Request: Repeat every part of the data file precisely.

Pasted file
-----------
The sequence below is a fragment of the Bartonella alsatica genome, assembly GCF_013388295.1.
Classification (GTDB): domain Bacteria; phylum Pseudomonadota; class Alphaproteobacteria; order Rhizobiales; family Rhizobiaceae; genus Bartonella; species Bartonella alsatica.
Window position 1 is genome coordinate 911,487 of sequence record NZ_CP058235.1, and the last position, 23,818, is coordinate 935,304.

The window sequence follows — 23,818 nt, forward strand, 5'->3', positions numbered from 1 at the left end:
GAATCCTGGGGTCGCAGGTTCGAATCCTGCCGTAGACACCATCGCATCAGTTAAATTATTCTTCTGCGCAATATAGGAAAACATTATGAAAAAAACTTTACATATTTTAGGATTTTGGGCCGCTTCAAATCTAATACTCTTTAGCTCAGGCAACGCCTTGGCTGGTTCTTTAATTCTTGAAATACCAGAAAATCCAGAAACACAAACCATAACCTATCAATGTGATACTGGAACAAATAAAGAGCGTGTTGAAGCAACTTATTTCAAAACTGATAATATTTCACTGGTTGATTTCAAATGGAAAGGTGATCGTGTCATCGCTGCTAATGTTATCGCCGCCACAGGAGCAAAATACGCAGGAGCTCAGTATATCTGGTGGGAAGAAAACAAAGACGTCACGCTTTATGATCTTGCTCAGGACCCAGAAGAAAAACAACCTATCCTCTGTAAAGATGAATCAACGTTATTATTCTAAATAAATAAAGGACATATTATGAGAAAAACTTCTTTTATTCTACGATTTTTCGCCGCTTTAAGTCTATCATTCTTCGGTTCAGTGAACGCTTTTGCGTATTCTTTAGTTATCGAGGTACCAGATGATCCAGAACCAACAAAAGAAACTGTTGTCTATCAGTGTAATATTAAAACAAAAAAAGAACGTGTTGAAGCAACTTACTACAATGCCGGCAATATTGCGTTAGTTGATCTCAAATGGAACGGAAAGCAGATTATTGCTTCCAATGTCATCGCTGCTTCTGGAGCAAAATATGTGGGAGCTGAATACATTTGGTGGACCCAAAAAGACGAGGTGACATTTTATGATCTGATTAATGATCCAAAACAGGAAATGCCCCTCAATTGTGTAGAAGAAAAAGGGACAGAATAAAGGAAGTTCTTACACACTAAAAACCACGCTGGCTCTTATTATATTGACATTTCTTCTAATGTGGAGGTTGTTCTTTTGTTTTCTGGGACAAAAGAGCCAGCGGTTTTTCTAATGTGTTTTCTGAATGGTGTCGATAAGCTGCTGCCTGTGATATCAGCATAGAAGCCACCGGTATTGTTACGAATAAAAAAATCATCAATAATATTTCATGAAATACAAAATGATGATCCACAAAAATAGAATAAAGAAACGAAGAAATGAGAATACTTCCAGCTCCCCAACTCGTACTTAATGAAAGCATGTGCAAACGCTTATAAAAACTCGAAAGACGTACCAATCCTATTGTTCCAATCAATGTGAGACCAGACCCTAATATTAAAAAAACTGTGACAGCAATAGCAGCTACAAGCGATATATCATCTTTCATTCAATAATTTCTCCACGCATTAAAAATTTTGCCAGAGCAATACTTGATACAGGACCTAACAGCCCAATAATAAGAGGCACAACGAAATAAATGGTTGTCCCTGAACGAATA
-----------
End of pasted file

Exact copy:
The sequence below is a fragment of the Bartonella alsatica genome, assembly GCF_013388295.1.
Classification (GTDB): domain Bacteria; phylum Pseudomonadota; class Alphaproteobacteria; order Rhizobiales; family Rhizobiaceae; genus Bartonella; species Bartonella alsatica.
Window position 1 is genome coordinate 911,487 of sequence record NZ_CP058235.1, and the last position, 23,818, is coordinate 935,304.

The window sequence follows — 23,818 nt, forward strand, 5'->3', positions numbered from 1 at the left end:
GAATCCTGGGGTCGCAGGTTCGAATCCTGCCGTAGACACCATCGCATCAGTTAAATTATTCTTCTGCGCAATATAGGAAAACATTATGAAAAAAACTTTACATATTTTAGGATTTTGGGCCGCTTCAAATCTAATACTCTTTAGCTCAGGCAACGCCTTGGCTGGTTCTTTAATTCTTGAAATACCAGAAAATCCAGAAACACAAACCATAACCTATCAATGTGATACTGGAACAAATAAAGAGCGTGTTGAAGCAACTTATTTCAAAACTGATAATATTTCACTGGTTGATTTCAAATGGAAAGGTGATCGTGTCATCGCTGCTAATGTTATCGCCGCCACAGGAGCAAAATACGCAGGAGCTCAGTATATCTGGTGGGAAGAAAACAAAGACGTCACGCTTTATGATCTTGCTCAGGACCCAGAAGAAAAACAACCTATCCTCTGTAAAGATGAATCAACGTTATTATTCTAAATAAATAAAGGACATATTATGAGAAAAACTTCTTTTATTCTACGATTTTTCGCCGCTTTAAGTCTATCATTCTTCGGTTCAGTGAACGCTTTTGCGTATTCTTTAGTTATCGAGGTACCAGATGATCCAGAACCAACAAAAGAAACTGTTGTCTATCAGTGTAATATTAAAACAAAAAAAGAACGTGTTGAAGCAACTTACTACAATGCCGGCAATATTGCGTTAGTTGATCTCAAATGGAACGGAAAGCAGATTATTGCTTCCAATGTCATCGCTGCTTCTGGAGCAAAATATGTGGGAGCTGAATACATTTGGTGGACCCAAAAAGACGAGGTGACATTTTATGATCTGATTAATGATCCAAAACAGGAAATGCCCCTCAATTGTGTAGAAGAAAAAGGGACAGAATAAAGGAAGTTCTTACACACTAAAAACCACGCTGGCTCTTATTATATTGACATTTCTTCTAATGTGGAGGTTGTTCTTTTGTTTTCTGGGACAAAAGAGCCAGCGGTTTTTCTAATGTGTTTTCTGAATGGTGTCGATAAGCTGCTGCCTGTGATATCAGCATAGAAGCCACCGGTATTGTTACGAATAAAAAAATCATCAATAATATTTCATGAAATACAAAATGATGATCCACAAAAATAGAATAAAGAAACGAAGAAATGAGAATACTTCCAGCTCCCCAACTCGTACTTAATGAAAGCATGTGCAAACGCTTATAAAAACTCGAAAGACGTACCAATCCTATTGTTCCAATCAATGTGAGACCAGACCCTAATATTAAAAAAACTGTGACAGCAATAGCAGCTACAAGCGATATATCATCTTTCATTCAATAATTTCTCCACGCATTAAAAATTTTGCCAGAGCAATACTTGATACAGGACCTAACAGCCCAATAATAAGAGGCACAACGAAATAAATGGTTGTCCCTGAACGAATA